Fixing a fisheyed finish

      Troubleshooting fisheye problems in a conversion varnish topcoat. June 24, 2001

Question
I'm having fisheye problems with Sherwin Williams Conversion Varnish High Gloss.

I shipped a set of doors out in good shape. The contractor rejected the doors due to fine sanding scratches. I used a Sherwin Williams dark eggplant stain that shows everything.

I applied another coat of varnish to solve the problem, but that coat fisheyed. Sherwin Williams and I spent weeks trying to solve the problem. The only solution was to buff all the doors, but you need to block sand to get the fisheye out. After sanding, the finish was too thin to buff. I re-coated and got more fisheye. What is wrong?

Forum Responses
Have you checked your spray equipment and compressor? You seem to think that the fact that you are using gloss C-V matters, and I just don't see what the sheen has to do with it. Fisheyes occur because of oil/silicon contamination of the surface of the object, preventing the paint from wetting it. Something is contaminating the surface. What brand and part number of sandpaper are you using? Some stearates can cause fisheyes.

I buy the water white conversion varnish and I've not had a problem with it, although I do use the medium rubbed effect rather than the gloss. If you believe the problem is the paint, go to A.G. Layne on Sixteenth Street and buy some Lilly Resistovar or go to Akzo Nobel and use their C-V, which they call Rel-Plaz. If these also fisheye, the paint can't be the problem, as the three largest manufacturers of wood coatings in the country can't all have the same problem.

You and any employee who touches these doors should wear rubber gloves throughout this process. I like the thin un-powdered blue nitrile ones. Repeat your sanding and take off as much of the C-V on the door as you can before hitting the stain. Use a different brand of sandpaper this time when you sand. I'd recommend 3M 216U sheets or 255L free-cut gold discs which are the same material. After thorough sanding, wipe down everything with naphtha and a brand new cotton rag made of tee shirt material. At this point you should have things as clean as humanly possible.

Get a brand new can of the S-W water white conversion varnish and catalyst with a different batch number on it from that which you have been using in gloss and using a friend's gun and compressor, shoot this on and see what happens.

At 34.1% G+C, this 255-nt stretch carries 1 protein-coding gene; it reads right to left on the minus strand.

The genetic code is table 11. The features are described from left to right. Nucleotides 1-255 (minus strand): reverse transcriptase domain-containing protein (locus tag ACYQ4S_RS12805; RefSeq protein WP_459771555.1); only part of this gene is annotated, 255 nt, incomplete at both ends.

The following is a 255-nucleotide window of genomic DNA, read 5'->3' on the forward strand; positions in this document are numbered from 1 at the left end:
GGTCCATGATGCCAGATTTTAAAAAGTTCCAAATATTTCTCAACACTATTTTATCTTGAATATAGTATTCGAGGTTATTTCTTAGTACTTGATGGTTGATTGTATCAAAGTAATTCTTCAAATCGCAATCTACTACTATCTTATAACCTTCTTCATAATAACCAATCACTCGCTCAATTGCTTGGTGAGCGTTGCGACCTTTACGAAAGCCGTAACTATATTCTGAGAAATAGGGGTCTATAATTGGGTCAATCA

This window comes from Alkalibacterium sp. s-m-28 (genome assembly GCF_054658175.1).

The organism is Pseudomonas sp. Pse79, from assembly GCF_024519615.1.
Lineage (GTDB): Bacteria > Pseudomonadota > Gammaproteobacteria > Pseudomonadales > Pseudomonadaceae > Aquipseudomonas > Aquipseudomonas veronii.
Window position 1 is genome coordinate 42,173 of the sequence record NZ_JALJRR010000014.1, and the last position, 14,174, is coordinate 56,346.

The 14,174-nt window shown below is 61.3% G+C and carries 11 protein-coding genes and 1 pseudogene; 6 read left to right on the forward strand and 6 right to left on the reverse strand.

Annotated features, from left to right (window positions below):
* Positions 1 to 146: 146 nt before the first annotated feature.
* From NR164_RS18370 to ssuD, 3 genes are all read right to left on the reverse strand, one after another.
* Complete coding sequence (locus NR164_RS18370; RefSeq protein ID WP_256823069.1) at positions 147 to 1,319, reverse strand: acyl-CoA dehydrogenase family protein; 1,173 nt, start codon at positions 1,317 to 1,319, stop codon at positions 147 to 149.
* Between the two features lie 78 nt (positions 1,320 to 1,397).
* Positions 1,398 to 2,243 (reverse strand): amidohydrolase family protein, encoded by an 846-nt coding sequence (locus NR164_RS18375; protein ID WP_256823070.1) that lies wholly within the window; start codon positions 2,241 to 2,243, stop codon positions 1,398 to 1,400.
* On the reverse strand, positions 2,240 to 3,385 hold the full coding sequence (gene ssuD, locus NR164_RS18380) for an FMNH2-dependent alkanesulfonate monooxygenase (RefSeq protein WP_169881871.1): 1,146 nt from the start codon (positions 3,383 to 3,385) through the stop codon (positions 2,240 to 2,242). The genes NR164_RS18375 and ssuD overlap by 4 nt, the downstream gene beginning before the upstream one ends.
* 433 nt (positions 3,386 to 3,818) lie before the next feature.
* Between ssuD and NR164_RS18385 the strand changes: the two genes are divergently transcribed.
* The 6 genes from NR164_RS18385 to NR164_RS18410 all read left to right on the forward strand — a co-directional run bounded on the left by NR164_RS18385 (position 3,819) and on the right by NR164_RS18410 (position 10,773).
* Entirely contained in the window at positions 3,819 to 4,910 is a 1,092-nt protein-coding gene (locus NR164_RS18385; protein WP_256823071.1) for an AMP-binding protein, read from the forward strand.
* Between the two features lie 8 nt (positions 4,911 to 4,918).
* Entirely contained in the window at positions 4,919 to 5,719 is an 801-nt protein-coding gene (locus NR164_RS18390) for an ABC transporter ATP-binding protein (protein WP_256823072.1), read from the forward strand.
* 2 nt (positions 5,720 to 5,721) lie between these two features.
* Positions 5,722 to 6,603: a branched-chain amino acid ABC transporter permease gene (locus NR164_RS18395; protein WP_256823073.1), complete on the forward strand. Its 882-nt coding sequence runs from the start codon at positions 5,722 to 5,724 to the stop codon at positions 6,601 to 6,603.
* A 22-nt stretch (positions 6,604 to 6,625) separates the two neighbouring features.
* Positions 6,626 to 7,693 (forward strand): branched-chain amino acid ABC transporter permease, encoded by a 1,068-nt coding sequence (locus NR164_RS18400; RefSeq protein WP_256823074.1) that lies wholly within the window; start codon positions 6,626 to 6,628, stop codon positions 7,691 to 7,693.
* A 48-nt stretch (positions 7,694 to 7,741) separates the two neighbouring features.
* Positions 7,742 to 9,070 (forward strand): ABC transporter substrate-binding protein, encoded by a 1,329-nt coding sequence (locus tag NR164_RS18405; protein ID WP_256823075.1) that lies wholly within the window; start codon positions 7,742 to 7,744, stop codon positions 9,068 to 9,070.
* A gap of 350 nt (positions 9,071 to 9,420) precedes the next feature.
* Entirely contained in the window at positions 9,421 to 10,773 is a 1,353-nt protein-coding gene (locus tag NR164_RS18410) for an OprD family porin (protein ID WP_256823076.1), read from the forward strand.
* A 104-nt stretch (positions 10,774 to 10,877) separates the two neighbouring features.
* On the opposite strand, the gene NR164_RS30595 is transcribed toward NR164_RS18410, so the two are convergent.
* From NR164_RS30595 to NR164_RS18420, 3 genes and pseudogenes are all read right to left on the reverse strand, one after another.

If this batch doesn't fisheye with the different equipment, the problem is probably your spray equipment. If it does fisheye, you must completely strip the doors and try Resistovar or Rel-Plaz and see what happens then.

S-W sells tens of thousands of gallons of C-V a year. It would seem unlikely that the paint is the problem.



Out of the three above-mentioned products, I strongly recommend Akzo-Nobel's Rel-Plaz. I have refinished pieces that tried to fisheye due to contamination of the wood and was able to use some fisheye eliminator in the Rel-Plaz without the normal adverse affects of adding a fisheye eliminator to a conversion varnish.


The tech support that I got from CCI in Hudson, NC on their conversion varnish suggested using a xylene wipe. They suggested that the xylene was a better cleaner on their conversion varnish.

Also, are they fisheyes or is the product wrinkling?

A workaround suggested by ML Campbell on their catalyzed coatings is to shoot on a thin application of vinyl sealer before topcoating. The vinyl sealer will stop the new conversion varnish from biting into the previously applied coats which have now been sanded too thin and want to crosslink, not resolvate (if I have that right about re-coat windows).

So, some of this may be applicable to your situation and some of it may be just bookish generics.



Try a product from Mohawk finishing supply call Silicone Stop Sealer. I have had some success with this. Reduce it, though. Where can I find this Rel-Plaz?


Rel-Plaz is available from Akzo Nobel.


Watch out with the rubber gloves. We had the same problem and it ended up being the disposable gloves supplied by our paint supplier (don't recall the brand). It was the powder they put on the inside to help the glove slip on easier. If you're using gloves, turn them inside out and wipe them on a piece of wood and spray it with finish.


Somewhere in the shop is the problem. Once in awhile, it can be the coating. But I have seen more cross contamination in shops than anything else. There are several different silicones you can add without adverse affects. You can only fight silicone with silicone. Many manufactures do add a small amount of a silicone to the product, as it helps with the feel of the product and adds some "slip". Silicone is not taboo to have around when needed. Automotive guys use tons of it in refinish work.

Bob Niemeyer, forum technical advisor



While it may or may not apply to this particular discussion, this article is interesting reading.
The Great Fisheye Hunt


Assuming the culprit, silicone, was contaminating the wood, wouldn't a barrier coat of blond shellac have taken care of the problem?


The comments below were added after this Forum discussion was archived as a Knowledge Base article (add your comment).

Comment from contributor H:
If all else fails, you can sand down the finish until smooth and seal it with shellac. I use Zinser Bull's Eye Shellac. Then lightly sand and coat again.



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